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Make things new: What you can learn from Viktor Shklovsky

Advanced tips for writers

This post is all about what you can learn from Viktor Shklovsky’s advice to ‘make things new’, so let’s start by hearing from the man himself:

“And art exists that one may recover the sensation of life; it exists to make one feel things, to make the stone stony. The purpose of art is to impart the sensation of things as they are perceived and not as they are known. The technique of art is to make objects ‘unfamiliar,’ to make forms difficult, to increase the difficulty and length of perception because the process of perception is an aesthetic end in itself and must be prolonged.” – Viktor Shklovsky in ’Art as Technique’

Use specific detail

In an article called ‘A Few Don’ts‘, Ezra Pound talked about using as few words as necessary to describe something, and being as simple and straightforward as possible. He’d seen the flowery descriptions in some nineteenth century literature and was reacting against it. Specific detail is extremely valuable, especially if it makes the reader see things differently – this is what Viktor Shklovsky called ‘making things new’ in his essay (depending on the translation you read) – but remember that detail doesn’t have to be long-winded, and can be stated simply.

Use sensory detail

Use of sensory detail, and employing all of the senses, especially based on direct observation from life, lends freshness to our writing. Put another way, if you want to write simply and to be specific, START with your own observations of life and use ALL your senses.

This is the place to go if you’re stuck or you can’t think how to describe a person, place, object or event. Get as specific as possible. And close to the detail, especially the seemingly mundane. Don’t describe the lawn, tell us about the mud on the blade of grass and how the tip has turned yellow.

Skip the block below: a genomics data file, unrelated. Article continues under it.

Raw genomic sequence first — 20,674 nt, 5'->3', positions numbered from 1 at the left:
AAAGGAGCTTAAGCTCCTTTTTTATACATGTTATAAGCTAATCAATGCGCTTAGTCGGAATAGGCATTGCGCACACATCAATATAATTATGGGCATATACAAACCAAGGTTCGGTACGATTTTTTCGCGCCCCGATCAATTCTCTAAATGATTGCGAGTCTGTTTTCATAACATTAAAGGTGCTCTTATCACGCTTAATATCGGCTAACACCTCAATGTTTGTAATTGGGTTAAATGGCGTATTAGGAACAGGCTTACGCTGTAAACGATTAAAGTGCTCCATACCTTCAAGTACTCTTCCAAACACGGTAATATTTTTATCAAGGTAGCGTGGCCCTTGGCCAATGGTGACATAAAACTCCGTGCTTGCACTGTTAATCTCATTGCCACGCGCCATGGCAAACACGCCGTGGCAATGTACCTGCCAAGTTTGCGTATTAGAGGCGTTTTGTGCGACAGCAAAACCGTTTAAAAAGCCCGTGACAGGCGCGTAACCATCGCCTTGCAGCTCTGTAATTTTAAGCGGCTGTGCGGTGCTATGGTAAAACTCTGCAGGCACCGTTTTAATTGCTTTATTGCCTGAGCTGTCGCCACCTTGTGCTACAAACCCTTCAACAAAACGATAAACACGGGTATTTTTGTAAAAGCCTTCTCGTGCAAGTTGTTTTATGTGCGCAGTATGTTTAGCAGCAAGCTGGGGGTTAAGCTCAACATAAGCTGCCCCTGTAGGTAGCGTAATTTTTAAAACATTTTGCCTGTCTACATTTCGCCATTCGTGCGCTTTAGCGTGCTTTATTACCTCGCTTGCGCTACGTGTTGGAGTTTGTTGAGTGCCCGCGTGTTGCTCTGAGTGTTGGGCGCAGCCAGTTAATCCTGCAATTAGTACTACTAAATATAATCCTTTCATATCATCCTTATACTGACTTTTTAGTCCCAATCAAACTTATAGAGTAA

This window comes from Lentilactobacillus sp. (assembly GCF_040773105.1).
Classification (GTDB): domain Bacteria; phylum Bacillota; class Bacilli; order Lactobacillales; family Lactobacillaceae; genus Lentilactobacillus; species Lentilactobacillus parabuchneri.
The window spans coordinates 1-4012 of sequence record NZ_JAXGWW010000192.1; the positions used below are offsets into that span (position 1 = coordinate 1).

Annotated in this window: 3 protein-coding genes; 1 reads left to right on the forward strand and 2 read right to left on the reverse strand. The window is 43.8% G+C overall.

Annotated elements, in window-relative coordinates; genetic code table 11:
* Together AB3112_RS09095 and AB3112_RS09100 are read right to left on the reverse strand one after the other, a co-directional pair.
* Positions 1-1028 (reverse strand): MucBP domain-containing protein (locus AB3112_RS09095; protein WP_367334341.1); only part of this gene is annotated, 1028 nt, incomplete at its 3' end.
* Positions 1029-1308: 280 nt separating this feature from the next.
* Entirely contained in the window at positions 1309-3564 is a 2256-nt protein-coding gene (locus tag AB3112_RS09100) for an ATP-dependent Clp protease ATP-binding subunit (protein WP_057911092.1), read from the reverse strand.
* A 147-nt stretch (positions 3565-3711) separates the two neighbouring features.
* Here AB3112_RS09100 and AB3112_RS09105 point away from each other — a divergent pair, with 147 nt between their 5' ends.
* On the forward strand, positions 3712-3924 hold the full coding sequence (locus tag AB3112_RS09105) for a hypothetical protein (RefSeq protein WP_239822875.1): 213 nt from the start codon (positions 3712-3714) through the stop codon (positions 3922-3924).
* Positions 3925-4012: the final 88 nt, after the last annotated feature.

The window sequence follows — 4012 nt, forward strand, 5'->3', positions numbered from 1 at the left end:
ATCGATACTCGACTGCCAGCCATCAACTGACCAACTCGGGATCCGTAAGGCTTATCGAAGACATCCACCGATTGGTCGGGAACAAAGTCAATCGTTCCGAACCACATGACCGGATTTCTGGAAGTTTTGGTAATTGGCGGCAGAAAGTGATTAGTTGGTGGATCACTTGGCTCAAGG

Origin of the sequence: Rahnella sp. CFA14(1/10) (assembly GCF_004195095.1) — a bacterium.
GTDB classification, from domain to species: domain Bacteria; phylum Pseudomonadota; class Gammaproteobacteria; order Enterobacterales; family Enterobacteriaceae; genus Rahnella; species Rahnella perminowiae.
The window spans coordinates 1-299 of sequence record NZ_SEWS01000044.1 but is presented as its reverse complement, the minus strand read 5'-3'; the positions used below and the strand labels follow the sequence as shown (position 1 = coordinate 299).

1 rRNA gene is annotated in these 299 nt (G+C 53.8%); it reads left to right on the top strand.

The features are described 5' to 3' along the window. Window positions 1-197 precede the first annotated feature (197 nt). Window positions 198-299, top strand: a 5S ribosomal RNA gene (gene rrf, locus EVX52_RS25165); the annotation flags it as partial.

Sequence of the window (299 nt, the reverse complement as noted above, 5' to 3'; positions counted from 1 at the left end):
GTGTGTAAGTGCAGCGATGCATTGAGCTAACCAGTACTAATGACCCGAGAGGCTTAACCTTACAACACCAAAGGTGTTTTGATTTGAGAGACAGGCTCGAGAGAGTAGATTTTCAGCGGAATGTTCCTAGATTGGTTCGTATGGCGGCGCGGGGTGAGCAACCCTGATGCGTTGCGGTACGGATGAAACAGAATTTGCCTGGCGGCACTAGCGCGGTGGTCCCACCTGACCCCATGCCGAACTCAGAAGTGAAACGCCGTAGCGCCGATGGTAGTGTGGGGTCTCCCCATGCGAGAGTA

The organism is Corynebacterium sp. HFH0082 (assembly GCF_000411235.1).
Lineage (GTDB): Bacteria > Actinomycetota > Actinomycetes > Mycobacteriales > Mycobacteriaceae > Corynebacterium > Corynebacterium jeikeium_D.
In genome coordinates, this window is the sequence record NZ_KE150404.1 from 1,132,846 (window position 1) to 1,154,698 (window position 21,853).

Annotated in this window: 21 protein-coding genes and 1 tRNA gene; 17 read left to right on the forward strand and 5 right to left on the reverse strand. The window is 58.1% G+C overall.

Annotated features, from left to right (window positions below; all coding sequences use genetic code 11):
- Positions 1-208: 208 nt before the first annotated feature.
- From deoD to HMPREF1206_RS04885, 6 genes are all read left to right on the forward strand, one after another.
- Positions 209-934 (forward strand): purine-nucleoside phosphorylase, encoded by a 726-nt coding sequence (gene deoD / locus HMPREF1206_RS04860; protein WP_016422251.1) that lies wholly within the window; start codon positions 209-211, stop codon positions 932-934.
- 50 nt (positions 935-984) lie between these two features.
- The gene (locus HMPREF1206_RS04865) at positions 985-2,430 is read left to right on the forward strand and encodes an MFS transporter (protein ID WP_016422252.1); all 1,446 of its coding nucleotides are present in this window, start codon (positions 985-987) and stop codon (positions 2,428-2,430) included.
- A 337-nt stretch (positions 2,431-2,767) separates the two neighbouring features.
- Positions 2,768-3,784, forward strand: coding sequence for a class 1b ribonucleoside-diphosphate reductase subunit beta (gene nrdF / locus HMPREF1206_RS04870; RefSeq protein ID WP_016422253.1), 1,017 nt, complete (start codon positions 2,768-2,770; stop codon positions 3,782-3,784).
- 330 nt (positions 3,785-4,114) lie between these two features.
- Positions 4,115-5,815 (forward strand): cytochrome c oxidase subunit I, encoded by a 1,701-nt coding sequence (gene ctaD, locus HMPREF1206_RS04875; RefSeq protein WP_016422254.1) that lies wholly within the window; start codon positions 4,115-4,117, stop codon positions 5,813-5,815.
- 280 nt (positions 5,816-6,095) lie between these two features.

In other words, we get flowery and indirect and non-specific – and go against Pound’s advice – when we haven’t considered the senses, and when we haven’t used direct observation from life. By the way, if you want some quick exercises on description, you could try Margret Geraghty’s Five-Minute Writer. (There’s a sequel too!)

See world with ‘writer’s eyes’

Where does all this lead? Well, you’ll start to see world with ‘writer’s eyes’ (sorry about the visual bias – ‘seeing’ correlates to ‘experiencing the world’ here) and to apply what Shklovsky called ‘defamiliarisation’. You ‘make the world new’ for your readers by allowing them to see familiar things as if they were new. But you don’t set out to make things unfamiliar or strange. Set out to observe the world around you and to get as specific as possible.

More soon. Until then, happy writing,

Louise

 

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